New lease of life given to early printed books
<img class="imgl" alt="" src="http://www.belarus-magazine.by/belen/data/upimages/2009/0001-009-479.jpg">[b]All Frantsisk Skorina works to be republished by 2017[/b]<br />2017 will wel-come celebrations marking the 500th anniversary of the release of the first Belarusian book — a Bible published by Frantsisk Skorina: ‘from the glorious city of Polotsk to honour God and teach the people of the Rzech Pospolita’. It was the first translation of the Bible into Belarusian, released in Prague in 1517, under the title ‘Biblia Ruska’.<br />The National Library of Belarus has joined forces with the BelVEB Bank to launch a series of editions, reproducing the originals published by Skorina in Prague and Vilnius. Roman Motulsky, Director of the National Library, emphasises that, at present, around 360 copies of Skorina’s editions exist worldwide.
2017 will wel-come celebrations marking the 500th anniversary of the release of the first Belarusian book — a Bible published by Frantsisk Skorina: ‘from the glorious city of Polotsk to honour God and teach the people of the Rzech Pospolita’. It was the first translation of the Bible into Belarusian, released in Prague in 1517, under the title ‘Biblia Ruska’.
The National Library of Belarus has joined forces with the BelVEB Bank to launch a series of editions, reproducing the originals published by Skorina in Prague and Vilnius. Roman Motulsky, Director of the National Library, emphasises that, at present, around 360 copies of Skorina’s editions exist worldwide.
“Rare editions are kept in libraries and museums in Belarus, the UK, Germany, Denmark, Lithuania, Poland, Slovenia, Russia and Ukraine. The National Library of Belarus is the only such in the country to hold books by the first printer: ten editions of the Bible, which first appeared in Prague. The republications of the Polotsk-born printer’s legacy are being copied from electronic editions held in Germany, Russia, Ukraine and elsewhere. Each volume will contain explanations in Belarusian, Russian and English,” notes Mr. Motulsky.
National Library employees Alexander Susha and Galina Kireeva tell us more about the project’s first volume: The Book of Genesis, “It was released in Prague in 1519, including two engravings: The Holy Trinity and The Creation of the World. Art experts believe that these images were inspired by Albrecht Dьrer’s St. Michael Fighting the Dragon. Unlike Dьrer, Skorina’s Holy Trinity has a tri-facial God, symbolising light and the struggle between good and evil. The Belarusian publisher always found the necessary style for his compositions, as well as the necessary form for expressing his thoughts. His Holy Trinity engraving shows the tri-facial God sitting solemnly at the top, surrounded by angels. Meanwhile, Gavriil struggles against the devils and archangels at the bottom.”
The Book of Genesis is one of two Prague editions by Frantsisk Skorina in which he used two-colour printing to emphasise headings, including red ink on the first page. Copies are currently kept not only at the Library of the Academy of Sciences but at the Russian State Library, at the Russian National Library, at the State Historical Museum in Moscow, at the Russian State Archives of Ancient Acts, at the Tyumen Regional Local History Museum, at the Odessa State National Library in Ukraine, at the Jagiellonian National Library in Poland and at the Upper Lusatian Science Library in German Gцrlitz.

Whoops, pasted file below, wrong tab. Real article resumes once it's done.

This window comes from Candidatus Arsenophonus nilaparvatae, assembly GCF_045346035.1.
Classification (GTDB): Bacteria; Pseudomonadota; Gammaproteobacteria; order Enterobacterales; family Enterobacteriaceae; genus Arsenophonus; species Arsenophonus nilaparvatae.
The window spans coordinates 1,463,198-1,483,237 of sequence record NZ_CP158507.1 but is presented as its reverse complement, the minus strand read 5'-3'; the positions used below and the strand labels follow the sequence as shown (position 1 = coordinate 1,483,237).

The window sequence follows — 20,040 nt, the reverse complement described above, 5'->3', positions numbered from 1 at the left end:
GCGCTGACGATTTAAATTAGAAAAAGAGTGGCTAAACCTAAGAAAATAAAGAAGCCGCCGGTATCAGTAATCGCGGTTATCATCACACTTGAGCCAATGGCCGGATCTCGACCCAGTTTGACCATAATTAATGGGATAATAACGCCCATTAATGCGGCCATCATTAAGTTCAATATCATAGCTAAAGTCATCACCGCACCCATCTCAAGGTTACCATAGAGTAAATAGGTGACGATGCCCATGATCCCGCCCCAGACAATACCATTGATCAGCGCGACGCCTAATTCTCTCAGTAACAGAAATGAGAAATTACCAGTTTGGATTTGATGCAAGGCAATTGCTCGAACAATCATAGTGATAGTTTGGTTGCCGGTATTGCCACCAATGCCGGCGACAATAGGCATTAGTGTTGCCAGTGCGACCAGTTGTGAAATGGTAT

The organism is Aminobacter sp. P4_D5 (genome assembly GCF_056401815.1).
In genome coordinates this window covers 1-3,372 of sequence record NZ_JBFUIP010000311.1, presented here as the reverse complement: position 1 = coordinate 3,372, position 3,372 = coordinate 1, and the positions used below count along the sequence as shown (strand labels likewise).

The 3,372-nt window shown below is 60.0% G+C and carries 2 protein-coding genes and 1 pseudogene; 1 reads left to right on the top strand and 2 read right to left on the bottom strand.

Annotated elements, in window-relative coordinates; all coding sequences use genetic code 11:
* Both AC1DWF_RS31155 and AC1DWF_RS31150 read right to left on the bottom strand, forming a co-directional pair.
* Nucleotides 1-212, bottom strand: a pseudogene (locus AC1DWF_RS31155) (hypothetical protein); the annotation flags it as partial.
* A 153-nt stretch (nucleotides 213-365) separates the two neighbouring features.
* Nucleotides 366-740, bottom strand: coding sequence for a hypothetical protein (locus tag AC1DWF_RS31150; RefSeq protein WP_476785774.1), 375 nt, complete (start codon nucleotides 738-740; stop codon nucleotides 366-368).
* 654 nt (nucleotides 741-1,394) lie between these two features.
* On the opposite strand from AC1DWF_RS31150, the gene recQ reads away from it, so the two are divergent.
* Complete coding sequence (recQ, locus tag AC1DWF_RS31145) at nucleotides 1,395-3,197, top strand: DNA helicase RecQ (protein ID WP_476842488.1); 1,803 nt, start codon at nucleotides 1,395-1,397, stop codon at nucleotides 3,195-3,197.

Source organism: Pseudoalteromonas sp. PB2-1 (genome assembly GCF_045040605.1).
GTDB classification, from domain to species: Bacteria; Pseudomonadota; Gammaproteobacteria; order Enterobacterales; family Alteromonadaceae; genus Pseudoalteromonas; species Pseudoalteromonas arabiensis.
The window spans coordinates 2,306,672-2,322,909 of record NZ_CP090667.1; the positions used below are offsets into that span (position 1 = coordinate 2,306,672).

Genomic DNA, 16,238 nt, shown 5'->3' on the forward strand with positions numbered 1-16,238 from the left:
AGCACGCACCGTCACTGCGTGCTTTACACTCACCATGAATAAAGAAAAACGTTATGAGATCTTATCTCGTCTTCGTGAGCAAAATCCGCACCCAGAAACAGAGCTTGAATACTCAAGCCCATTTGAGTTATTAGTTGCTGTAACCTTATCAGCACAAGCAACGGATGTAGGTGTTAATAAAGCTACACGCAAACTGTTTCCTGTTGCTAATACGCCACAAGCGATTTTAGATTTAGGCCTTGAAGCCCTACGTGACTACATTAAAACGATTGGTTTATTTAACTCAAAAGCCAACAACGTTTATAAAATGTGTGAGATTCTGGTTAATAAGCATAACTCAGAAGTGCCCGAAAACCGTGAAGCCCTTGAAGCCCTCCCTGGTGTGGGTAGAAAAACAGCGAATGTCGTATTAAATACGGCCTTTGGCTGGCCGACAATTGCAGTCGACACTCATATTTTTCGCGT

The new reproduction of The Book of Genesis, being published in Minsk, is based on an electronic copy held by the Upper Lusatian Science Library in German Gцrlitz. The original was exhibited in Minsk and Nesvizh in autumn 2012 and has been kept in Germany since the 16th century. In 1527, Skorina’s Bible belonged to prominent Duke Johann Hess — a leading Reformation figure in Silesia.
Expert Georgy Golenchenko believes Skorina to be the most prominent representative of the spiritual Renaissance in Belarus. He notes that the approximate date of Skorina’s birth is around 1490, and continues, “In 1504, he entered Krakow University, where students usually enrolled at age 14 (occasionally older). However, Skorina was still registered as a ‘young man’ in 1512, by the University of Padua. It was there that he defended his thesis, gaining a prestigious doctoral degree in ‘medical sciences’. He later placed this title on the front pages of his editions. His book, released in Prague, also bears an inscription revealing that Belarusian-origin merchants from Vilnius funded his printing of the Bible in the Belarusian language: called ‘rusky’ (Russian) at that time. Over several years, Skorina managed to prepare and publish more than a half of the Old Testament’s books: those from the most ancient part of the Bible, created in pre-Christian times. The first — the Psalter — appeared on August 6th, 1517; the last editions were published in late 1519 and early 1520. We have no idea why Skorina left Prague around 1520 but, in Vilnius, he organised his own printing house: at the chairman of the city’s house, that of magistrate Jakub Babic, near the market square. Around 1522, his Little Travel Book appeared, which included the Psalter with additions; this was followed, in 1525, by The Apostle. Skorina’s Vilno editions were released in the Church Slavonic language and included Skorina’s own prefaces in Belarusian. The forecast of solar and six moon eclipses until 1530, included in his Little Travel Book, was unique. Skorina spent his final years in Prague and, in January 1552, his son, Simeon, received recognition for his father’s heritage from the Czech king. It’s unknown where the great Belarusian is buried.”
Monuments and other landmarks in Polotsk, Minsk, Vilnius, Kaliningrad, Prague and Padua mark key events in the life and creativity of Polotsk-born Frantsisk Skorina.
By Viktar Korbut
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